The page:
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- College algebra to be removed from Southeast required curriculum (10/10/17)1
- Child-custody advocate: State law needs fix to provide parents with more equal custody (10/12/17)
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- Developer asks court to OK tax district board for improvements near Hobby Lobby (10/17/17)4
- Bills addressing equal child custody to be filed, legislators say (10/13/17)
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U.K. hacker loses round in extradition fight
LONDON -- British prosecutors said Thursday they would not bring charges against a London man accused of hacking into U.S. military computers. The decision is a blow to Gary McKinnon's attempts to avoid extradition to the United States.
U.S. prosecutors allege McKinnon, 42, broke into 97 computers belonging to NASA, the Department of Defense and several branches of the military soon after the Sept. 11, 2001, attacks. McKinnon says he was looking for evidence of UFOs.
British and European courts have rejected repeated attempts by McKinnon's lawyers to block his extradition. British prosecutors said Thursday the case was best prosecuted in the U.S.
"The bulk of the evidence is located in the United States, the activity was directed against the military infrastructure of the United States, the investigation commenced in the United States and was ongoing, and there are a large number of witnesses, most of whom are located in the United States," said Alison Saunders, head of the service's organized crime division.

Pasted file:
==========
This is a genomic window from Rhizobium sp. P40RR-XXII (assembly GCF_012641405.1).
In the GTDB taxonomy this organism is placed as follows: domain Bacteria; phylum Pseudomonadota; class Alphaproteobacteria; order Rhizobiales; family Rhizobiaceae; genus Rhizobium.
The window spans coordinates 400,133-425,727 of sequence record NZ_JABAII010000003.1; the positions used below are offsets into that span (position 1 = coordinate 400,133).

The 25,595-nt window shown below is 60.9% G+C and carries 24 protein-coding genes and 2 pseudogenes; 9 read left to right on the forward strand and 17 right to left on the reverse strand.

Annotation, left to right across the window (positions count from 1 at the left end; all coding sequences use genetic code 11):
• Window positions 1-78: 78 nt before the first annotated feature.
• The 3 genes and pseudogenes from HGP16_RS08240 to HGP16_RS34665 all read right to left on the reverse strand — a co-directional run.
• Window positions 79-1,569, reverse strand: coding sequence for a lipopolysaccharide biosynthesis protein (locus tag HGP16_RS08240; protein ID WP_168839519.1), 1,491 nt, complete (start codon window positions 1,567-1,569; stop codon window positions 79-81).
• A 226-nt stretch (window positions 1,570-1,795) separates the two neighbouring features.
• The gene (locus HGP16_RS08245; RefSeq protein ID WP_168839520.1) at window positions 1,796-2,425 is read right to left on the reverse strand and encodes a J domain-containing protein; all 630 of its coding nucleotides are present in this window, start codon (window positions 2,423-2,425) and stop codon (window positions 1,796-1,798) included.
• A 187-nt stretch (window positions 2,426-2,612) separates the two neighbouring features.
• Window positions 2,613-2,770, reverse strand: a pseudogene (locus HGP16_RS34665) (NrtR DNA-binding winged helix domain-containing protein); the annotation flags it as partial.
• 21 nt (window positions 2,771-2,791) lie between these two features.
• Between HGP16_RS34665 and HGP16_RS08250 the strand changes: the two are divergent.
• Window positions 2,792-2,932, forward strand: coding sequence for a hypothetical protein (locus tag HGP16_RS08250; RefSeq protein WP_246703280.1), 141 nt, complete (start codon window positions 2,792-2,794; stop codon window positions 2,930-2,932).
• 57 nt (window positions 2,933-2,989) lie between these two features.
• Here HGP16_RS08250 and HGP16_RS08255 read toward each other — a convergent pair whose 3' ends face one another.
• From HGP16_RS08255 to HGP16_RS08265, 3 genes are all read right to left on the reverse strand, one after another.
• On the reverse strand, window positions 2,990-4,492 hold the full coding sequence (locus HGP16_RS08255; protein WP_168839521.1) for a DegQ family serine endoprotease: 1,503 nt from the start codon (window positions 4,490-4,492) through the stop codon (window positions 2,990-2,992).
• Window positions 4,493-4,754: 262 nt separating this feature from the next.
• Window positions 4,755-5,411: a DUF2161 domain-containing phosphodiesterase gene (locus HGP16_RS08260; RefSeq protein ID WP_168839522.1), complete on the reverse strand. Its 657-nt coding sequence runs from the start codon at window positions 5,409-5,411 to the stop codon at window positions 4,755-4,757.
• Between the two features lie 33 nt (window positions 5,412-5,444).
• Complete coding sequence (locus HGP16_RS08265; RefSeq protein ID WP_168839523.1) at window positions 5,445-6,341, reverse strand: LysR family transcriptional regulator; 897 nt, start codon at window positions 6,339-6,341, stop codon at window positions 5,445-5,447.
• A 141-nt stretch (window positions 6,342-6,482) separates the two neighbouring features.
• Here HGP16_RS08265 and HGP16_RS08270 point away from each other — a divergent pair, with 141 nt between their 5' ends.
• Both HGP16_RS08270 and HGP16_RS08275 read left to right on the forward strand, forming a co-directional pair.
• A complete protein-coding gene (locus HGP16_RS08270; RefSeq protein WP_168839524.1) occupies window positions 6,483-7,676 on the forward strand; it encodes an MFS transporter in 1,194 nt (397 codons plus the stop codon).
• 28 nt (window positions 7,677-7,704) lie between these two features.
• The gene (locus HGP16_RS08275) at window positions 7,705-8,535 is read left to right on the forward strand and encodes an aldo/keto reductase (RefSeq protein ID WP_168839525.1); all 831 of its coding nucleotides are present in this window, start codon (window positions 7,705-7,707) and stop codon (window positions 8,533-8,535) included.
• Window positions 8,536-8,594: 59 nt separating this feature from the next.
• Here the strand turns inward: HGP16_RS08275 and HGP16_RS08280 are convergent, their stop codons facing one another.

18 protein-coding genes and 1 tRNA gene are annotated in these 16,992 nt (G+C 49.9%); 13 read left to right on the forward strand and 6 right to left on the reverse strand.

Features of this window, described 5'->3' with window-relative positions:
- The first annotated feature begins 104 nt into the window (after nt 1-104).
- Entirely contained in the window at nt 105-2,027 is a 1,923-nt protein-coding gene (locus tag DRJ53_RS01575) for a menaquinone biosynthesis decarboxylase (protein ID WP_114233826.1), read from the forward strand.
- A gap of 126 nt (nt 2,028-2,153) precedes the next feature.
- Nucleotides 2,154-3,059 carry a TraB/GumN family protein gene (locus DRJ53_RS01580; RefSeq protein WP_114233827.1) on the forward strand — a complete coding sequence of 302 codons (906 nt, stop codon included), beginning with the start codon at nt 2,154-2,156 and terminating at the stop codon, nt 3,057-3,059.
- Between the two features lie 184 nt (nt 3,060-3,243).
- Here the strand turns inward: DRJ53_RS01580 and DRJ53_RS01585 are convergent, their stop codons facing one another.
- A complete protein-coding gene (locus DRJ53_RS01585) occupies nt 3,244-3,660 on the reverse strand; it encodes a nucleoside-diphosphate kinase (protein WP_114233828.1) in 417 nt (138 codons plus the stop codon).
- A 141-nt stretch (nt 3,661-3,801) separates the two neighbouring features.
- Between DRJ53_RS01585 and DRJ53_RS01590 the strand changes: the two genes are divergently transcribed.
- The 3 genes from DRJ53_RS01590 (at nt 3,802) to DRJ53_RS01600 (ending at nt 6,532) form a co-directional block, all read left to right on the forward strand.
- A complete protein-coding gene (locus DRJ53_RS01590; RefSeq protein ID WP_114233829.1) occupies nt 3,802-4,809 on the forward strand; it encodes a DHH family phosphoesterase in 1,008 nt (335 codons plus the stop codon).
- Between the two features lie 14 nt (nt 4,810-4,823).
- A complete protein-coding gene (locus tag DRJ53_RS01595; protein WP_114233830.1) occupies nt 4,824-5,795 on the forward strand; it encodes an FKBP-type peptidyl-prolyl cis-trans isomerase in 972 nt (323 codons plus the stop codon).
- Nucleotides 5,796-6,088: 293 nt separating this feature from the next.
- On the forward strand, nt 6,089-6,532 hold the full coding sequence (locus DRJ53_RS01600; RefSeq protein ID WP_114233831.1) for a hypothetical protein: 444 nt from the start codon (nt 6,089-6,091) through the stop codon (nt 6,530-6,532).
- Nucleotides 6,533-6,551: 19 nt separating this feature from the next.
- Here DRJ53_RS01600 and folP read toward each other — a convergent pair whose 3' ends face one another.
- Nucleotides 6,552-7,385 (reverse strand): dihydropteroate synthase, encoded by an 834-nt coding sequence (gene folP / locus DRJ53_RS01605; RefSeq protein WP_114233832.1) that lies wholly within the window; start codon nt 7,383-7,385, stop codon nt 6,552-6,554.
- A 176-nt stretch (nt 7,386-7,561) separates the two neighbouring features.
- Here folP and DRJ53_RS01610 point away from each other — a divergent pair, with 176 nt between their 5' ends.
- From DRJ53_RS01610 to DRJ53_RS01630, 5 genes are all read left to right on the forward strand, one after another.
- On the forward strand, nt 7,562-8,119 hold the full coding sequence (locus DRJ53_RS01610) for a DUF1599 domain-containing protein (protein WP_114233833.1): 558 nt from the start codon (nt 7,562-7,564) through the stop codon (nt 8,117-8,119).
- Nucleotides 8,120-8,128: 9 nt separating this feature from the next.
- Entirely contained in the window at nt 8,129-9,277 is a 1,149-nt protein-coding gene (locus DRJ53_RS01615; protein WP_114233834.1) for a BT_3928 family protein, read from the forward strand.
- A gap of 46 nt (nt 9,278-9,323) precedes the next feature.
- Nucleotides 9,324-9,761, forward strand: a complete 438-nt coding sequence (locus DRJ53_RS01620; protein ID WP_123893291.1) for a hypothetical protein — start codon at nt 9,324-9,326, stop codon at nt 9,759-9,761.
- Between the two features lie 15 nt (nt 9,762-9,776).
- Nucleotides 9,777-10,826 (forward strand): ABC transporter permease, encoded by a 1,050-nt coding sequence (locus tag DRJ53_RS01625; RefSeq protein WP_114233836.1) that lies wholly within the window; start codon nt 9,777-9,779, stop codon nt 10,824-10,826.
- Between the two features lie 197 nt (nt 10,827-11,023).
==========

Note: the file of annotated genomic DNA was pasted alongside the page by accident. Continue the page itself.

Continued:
Saunders said the charge McKinnon had admitted -- obtaining unauthorized access to a computer -- was far less serious than the U.S. allegations against him.
"These were not random experiments in computer hacking, but a deliberate effort to breach U.S. defense systems at a critical time which caused well documented damage," she said.
U.S. prosecutors allege that McKinnon's hacks shut down the U.S. Army district responsible for protecting Washington, D.C., and cleared logs from computers at Naval Weapons Station Earle in northern New Jersey, which tracks the location and battle-readiness of U.S. Navy ships.
The hacker was caught in 2002 when investigators traced software used in the attacks to his girlfriend's e-mail account. If he is extradited to the United States, he will face trial on eight charges of computer fraud. Each count could bring a sentence of 10 years in prison and a $250,000 fine, but U.S. prosecutors have said he would likely receive a much lighter sentence.
His lawyers will go to court again next month to argue that McKinnon should not be extradited because he has Asperger's syndrome, a form of autism. They say McKinnon is likely to become suicidal if he is removed to the U.S. away from family and familiar surroundings.